Other features included ticket counters, luggage weighing stations, a telephone system and shops upstairs and a lower-level baggage area. A free shuttle bus would take passengers from their cars in a new but still-unfinished parking lot to the terminal buildings.
May 4, 1971
New control tower is tallest in the U.S.
Project cost: $2 million
Standing 200 feet tall, the five-sided concrete tower is topped by a glass crown from which controllers can oversee an average of 1,900 flights per day.
Sept. 3, 1984
‘L’ service arrives
Project cost: $196 million
After a two-year delay, the final leg of the line — 2.6 miles from River Road to the airport — connects the Loop to the airport. Mayor Harold Washington and jazz great Dizzy Gillespie, who then played “Take the ‘A’ Train,” ride the inaugural train to O’Hare. The full 17.5-mile route takes 35 minutes and costs 90 cents.
Iconic toilet seat covers installed
Project cost: $350,000
It’s just a layer of plastic that fits between the surface of a toilet seat and the person sitting on it, but it would become an iconic feature of the airport’s 600 toilets. With the push of a button, a small electric motor advances the plastic sleeve around the seat and moves a fresh piece of plastic in its place.
Nov. 20, 2008
First new runway in 37 years added to operations
Project cost: $565 million
As part of a $15 billion O’Hare Modernization Program to replace the airport’s outdated layout of intersecting runways with a parallel runway system, 9L/27R is designed to reduce delays.
Disinterment of 1,494 bodies complete
Project cost: $17 million
In 2010, the city took over a 5-acre parcel of land on the west side of the airport intended for future runways. This land also included a 2-acre burial ground, St. Johannes Cemetery, established by a church of German pioneers in 1849. As graves were exhumed, extensive genealogical reports were used to identify next of kin, who could decide where their ancestors would be relocated. Following a lengthy eminent domain lawsuit, the city purchased the property from St. John United Church of Christ in Bensenville for $1.3 million in December 2012.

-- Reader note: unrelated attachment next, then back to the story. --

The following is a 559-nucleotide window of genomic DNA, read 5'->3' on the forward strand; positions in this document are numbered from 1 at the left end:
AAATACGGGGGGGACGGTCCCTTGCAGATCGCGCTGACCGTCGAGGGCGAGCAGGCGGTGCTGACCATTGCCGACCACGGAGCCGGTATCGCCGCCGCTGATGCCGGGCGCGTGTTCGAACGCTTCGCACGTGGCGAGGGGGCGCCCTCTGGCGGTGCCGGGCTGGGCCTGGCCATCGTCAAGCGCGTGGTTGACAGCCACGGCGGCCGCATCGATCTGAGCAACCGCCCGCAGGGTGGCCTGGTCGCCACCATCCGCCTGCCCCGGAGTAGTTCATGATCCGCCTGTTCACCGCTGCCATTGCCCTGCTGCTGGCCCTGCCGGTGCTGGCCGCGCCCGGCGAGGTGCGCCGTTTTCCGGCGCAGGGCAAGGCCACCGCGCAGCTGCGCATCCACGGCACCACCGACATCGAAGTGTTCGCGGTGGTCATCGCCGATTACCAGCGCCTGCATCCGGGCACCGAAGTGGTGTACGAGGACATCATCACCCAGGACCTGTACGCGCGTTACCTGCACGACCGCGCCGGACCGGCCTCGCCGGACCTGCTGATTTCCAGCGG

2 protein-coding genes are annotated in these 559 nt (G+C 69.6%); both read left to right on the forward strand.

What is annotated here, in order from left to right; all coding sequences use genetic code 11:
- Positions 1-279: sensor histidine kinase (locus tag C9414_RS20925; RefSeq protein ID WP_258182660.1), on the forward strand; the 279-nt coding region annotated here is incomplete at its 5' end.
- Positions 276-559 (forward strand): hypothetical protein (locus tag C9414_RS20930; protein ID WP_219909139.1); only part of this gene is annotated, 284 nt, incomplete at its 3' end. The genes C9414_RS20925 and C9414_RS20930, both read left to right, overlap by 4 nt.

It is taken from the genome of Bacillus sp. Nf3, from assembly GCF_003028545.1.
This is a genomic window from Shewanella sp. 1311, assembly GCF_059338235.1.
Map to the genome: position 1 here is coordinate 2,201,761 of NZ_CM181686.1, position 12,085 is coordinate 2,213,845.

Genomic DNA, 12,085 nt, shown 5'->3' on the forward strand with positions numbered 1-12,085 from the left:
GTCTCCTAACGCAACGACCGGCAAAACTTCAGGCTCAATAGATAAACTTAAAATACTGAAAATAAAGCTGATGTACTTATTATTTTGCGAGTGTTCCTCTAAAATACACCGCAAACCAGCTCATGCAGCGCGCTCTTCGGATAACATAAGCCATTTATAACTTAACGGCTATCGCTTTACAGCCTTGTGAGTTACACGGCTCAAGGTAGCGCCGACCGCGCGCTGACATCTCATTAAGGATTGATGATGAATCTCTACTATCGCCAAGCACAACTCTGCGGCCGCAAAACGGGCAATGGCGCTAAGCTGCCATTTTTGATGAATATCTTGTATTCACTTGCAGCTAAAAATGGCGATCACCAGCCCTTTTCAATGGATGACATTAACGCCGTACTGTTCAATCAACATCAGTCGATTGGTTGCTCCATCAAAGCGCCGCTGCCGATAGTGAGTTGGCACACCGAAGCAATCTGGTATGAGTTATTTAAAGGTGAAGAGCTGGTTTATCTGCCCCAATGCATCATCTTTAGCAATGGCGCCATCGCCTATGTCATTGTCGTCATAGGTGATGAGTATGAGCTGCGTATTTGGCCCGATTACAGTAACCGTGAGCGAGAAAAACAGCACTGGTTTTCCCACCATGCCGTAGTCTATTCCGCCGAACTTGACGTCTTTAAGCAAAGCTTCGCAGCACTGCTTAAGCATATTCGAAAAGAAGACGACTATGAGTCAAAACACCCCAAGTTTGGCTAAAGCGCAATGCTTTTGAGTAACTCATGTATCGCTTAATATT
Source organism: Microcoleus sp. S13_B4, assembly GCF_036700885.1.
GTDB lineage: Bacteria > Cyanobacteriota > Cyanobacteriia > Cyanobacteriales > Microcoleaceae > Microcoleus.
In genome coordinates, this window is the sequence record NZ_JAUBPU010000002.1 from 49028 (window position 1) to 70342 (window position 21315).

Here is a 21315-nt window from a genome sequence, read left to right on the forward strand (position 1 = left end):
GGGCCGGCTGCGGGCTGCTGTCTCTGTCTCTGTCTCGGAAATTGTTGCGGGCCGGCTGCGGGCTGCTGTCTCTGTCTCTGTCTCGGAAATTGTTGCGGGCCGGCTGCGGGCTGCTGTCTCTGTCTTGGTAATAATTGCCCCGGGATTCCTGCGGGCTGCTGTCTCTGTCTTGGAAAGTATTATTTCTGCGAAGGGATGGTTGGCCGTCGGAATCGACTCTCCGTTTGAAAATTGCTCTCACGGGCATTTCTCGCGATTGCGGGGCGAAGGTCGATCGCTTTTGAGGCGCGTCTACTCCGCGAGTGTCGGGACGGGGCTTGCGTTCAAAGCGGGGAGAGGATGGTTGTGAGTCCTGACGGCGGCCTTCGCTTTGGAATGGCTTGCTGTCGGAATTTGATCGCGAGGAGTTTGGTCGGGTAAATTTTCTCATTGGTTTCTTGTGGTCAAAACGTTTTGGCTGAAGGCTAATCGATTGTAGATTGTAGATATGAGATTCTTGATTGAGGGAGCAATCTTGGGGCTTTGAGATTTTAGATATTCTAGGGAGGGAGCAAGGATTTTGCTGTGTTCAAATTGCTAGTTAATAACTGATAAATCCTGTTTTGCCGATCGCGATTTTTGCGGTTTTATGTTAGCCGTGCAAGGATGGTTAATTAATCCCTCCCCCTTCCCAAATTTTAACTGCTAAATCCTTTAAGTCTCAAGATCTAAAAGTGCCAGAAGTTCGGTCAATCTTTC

March 15, 2018
Single largest, most expensive O’Hare revamp gains steam
Project cost: $8.5 billion
A state-of-the-art global terminal, dozens of new gates and several additional concourses are part of an eight-year, $8.5 billion deal to revamp the 73-year-old airport. Mayor Rahm Emanuel seeks to leverage the May expiration of the airlines’ 35-year lease to secure from the carriers higher fees and charges to help bankroll the ambitious project. He also strikes a deal with American Airlines to speed up the construction of three new gates in a successful effort to get the airline to drop its opposition to the project.
The plan sails through its first test as the City Council adopts an ordinance allowing for new lease and use agreements for the gates at O’Hare to pay for the project.
Seventy-five years ago, Chicago made a very wise strategic decision to build an airport in a then rural area and that visionary action has guaranteed that Cook County and its surrounding communities benefit from a dominant aviation hub. The most recent iteration in ORD’s infrastructure has maxed out, if not exceeded, the capacity of that facility. The future of Chicago’s aviation prominence, already subject to ATL’s better throughput, is in doubt. The primary constraint may be airspace—with MDW, several regional airfields and the North-South GA flyway, the density of traffic may be greater than what even the NextGen enhanced tools can safely manage.
Share this article: